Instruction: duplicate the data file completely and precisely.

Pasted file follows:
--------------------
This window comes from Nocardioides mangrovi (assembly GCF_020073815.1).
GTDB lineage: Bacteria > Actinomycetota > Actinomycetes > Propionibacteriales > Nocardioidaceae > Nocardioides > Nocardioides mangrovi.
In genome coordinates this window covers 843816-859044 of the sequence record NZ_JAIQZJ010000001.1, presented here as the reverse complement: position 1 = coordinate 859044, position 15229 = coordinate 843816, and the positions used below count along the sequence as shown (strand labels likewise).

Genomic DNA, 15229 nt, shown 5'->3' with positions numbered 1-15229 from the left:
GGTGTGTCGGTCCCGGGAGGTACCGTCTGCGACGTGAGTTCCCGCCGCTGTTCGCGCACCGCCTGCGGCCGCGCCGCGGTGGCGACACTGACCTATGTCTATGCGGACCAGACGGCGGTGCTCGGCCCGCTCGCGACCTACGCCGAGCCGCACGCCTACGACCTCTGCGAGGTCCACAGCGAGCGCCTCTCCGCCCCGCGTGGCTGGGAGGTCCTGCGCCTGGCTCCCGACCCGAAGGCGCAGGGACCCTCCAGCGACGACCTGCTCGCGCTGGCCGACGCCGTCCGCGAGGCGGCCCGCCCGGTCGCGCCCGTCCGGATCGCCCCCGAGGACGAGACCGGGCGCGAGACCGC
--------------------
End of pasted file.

This window comes from Nocardioides mangrovi (assembly GCF_020073815.1).
GTDB lineage: Bacteria > Actinomycetota > Actinomycetes > Propionibacteriales > Nocardioidaceae > Nocardioides > Nocardioides mangrovi.
In genome coordinates this window covers 843816-859044 of the sequence record NZ_JAIQZJ010000001.1, presented here as the reverse complement: position 1 = coordinate 859044, position 15229 = coordinate 843816, and the positions used below count along the sequence as shown (strand labels likewise).

Genomic DNA, 15229 nt, shown 5'->3' with positions numbered 1-15229 from the left:
GGTGTGTCGGTCCCGGGAGGTACCGTCTGCGACGTGAGTTCCCGCCGCTGTTCGCGCACCGCCTGCGGCCGCGCCGCGGTGGCGACACTGACCTATGTCTATGCGGACCAGACGGCGGTGCTCGGCCCGCTCGCGACCTACGCCGAGCCGCACGCCTACGACCTCTGCGAGGTCCACAGCGAGCGCCTCTCCGCCCCGCGTGGCTGGGAGGTCCTGCGCCTGGCTCCCGACCCGAAGGCGCAGGGACCCTCCAGCGACGACCTGCTCGCGCTGGCCGACGCCGTCCGCGAGGCGGCCCGCCCGGTCGCGCCCGTCCGGATCGCCCCCGAGGACGAGACCGGGCGCGAGACCGC